SHARE

Introduction

Before the heart can pump blood to supply the body with oxygen and other nutrients, it has to supply its own needs first. And this is where the coronary arteries take in charge. They are responsible for supplying the oxygenation needs of the heart. The normal coronary blood flow is about 225 ml/min.

What are the major coronary arteries?

There are two major coronary arteries that you should know:

  1. Left coronary artery (LCA) supplies the left lateral and anterior portions of the left ventricle. LCA is also divided in two branches known as the left anterior descending artery and the left circumflex artery.
  2. Right coronary artery (RCA) supplies most of the right ventricle and posterior part of the left ventricle. It also supplies the SA node and the AV node.

What causes coronary artery disease?

Atherosclerosis (hardening of the arteries) is one of the major factors that cause coronary artery disease.  The pathophysiology of this condition starts when there is nonspecific injury to the arterial wall or what we call “endothelial injury”. The injury can be caused by different factors like cigarette smoking, hypertension, stress, and unhealthy diet. The injury attracts lipids like low density lipoprotein (LDL) and very low density lipoprotein (VLDL).

When lipids accumulate in the site of injury, oxidized lipids attracts monocytes and is transformed to macrophages. Macrophages ingest lipids, giving them a foam-like appearance and known to be called as “foam cells”. When foam cells die, they release lipid content, forming lipid pools in the intima. This is start when the plaques or atheromas begin to form, and arteries begin to harden.Over time, when plaques continue to thicken, it narrows and obstructs the blood flow creating different kinds of problems like Acute Coronary Syndrome and Acute Myocardial Infarction.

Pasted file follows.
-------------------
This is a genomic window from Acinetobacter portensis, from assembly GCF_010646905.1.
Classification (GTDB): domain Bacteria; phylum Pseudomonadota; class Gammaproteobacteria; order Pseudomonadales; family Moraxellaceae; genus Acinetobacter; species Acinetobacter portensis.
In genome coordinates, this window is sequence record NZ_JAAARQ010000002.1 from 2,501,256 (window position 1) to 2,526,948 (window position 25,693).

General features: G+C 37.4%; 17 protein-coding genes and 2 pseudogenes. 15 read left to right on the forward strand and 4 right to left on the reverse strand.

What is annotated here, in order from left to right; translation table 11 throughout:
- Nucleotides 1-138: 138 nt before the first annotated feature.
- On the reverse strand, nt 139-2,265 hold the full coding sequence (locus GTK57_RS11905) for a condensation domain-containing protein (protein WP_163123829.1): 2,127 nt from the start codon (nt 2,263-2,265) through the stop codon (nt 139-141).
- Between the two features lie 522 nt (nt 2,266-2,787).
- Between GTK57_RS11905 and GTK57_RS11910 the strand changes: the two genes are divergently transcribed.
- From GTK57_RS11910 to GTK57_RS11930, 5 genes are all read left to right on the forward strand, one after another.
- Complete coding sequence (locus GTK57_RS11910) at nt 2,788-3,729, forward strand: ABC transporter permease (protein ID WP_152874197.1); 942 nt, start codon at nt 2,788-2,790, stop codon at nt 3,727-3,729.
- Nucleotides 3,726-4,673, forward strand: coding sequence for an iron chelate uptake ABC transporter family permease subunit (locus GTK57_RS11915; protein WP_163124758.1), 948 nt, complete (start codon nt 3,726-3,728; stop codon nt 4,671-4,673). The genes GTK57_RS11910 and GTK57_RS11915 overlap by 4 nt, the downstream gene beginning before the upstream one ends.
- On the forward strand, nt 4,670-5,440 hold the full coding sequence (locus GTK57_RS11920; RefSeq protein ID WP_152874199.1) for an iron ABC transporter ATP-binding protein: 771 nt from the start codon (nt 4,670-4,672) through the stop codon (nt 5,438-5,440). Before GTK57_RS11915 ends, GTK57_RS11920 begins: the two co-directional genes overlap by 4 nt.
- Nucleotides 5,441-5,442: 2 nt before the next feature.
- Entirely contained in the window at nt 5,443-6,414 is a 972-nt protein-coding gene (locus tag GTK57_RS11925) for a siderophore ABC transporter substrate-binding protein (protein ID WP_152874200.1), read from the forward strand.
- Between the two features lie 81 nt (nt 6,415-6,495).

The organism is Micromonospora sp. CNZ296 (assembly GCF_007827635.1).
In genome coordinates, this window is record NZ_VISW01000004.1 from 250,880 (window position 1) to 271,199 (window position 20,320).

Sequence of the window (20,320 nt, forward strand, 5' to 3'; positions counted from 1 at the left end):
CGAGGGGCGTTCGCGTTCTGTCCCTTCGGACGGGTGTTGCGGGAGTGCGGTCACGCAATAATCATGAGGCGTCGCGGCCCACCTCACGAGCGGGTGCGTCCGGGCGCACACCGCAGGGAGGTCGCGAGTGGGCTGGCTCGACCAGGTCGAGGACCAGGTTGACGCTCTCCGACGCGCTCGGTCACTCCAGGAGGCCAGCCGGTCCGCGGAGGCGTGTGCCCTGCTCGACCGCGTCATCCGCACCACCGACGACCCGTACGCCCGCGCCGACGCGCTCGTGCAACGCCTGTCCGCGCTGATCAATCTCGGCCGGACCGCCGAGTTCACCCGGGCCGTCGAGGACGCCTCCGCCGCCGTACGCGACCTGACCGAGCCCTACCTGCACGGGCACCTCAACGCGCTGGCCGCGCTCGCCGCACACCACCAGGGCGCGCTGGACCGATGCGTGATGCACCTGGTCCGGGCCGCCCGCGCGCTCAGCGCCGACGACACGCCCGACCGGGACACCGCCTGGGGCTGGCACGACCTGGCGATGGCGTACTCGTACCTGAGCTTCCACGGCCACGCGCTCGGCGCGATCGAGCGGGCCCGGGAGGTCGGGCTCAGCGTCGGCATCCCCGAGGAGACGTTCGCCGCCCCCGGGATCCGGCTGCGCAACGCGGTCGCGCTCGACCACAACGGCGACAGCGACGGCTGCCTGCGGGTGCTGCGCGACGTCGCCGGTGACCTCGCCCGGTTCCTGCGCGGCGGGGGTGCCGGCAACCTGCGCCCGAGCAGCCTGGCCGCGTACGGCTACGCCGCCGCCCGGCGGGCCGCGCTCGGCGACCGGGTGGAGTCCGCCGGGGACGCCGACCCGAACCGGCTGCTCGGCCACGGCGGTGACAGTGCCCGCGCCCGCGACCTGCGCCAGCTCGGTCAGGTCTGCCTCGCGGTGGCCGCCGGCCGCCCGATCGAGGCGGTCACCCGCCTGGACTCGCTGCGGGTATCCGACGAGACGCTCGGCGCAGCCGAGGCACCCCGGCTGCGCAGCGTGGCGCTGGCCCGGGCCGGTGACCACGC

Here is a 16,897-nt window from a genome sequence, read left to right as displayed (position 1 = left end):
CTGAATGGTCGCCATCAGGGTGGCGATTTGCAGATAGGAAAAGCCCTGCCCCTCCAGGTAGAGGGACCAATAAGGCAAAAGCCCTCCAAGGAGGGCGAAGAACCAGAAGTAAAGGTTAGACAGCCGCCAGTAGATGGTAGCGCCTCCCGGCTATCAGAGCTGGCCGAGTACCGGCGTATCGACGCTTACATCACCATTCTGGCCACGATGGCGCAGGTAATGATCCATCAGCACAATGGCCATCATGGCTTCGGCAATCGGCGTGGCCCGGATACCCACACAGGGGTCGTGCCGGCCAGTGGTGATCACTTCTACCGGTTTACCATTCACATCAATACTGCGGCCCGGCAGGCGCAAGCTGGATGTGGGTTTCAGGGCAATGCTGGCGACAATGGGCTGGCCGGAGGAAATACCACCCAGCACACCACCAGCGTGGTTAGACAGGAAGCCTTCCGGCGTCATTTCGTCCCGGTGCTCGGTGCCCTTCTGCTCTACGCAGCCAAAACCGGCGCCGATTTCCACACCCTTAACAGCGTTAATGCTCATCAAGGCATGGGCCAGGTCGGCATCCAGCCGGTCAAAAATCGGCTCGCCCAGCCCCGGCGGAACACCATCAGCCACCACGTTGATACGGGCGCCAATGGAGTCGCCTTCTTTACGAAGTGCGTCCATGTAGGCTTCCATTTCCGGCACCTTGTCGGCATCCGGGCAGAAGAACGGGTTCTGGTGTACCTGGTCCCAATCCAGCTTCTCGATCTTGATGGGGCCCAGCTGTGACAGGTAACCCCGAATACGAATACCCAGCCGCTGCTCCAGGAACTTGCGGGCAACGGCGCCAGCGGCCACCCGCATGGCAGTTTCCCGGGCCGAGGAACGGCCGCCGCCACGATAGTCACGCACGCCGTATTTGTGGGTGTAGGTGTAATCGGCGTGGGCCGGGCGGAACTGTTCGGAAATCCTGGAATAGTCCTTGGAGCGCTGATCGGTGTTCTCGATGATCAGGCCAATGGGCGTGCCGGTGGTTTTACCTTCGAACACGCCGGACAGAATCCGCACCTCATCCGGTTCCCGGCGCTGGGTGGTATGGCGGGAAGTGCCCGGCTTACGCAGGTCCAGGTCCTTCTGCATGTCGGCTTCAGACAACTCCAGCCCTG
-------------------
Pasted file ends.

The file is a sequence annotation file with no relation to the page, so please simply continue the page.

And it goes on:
What are the managements for CAD?

Managing an individual’s cholesterol and triglyceride levels can reduce the risk for developing coronary artery disease.

Therefore, it is a nurse’s responsibility to educate patients how to decrease or eliminate modifiable risk factors of CAD by instructing them to follow a healthy balanced diet, engage in regular exercise, eliminate cigarette smoking, and manage hypertension.

However, if blood cholesterol levels and triglyceride levels are not normalized by lifestyle changes, lipid-lowering medications are prescribed.

  1. HMG-CoA Reductase Inhibitors or known as the “statins”

(Atorvastatin, Simvastatin, Rosuvastatin)

These are lipid-lowering agents used to reduce cholesterol or lipids (LDL) to reduce the risk of heart attack and stroke.

  1. Bile Acid Sequestrants

(Cholestyramine, Colestipol)

Also used to increase the clearance of cholesterol, thus decreasing LDL and cholesterol in the blood.

  1. Omega-3-acid ethyl esters

This medication is used to inhibit the synthesis of triglycerides, and usually combined with other medications.

What are the interventions for CAD?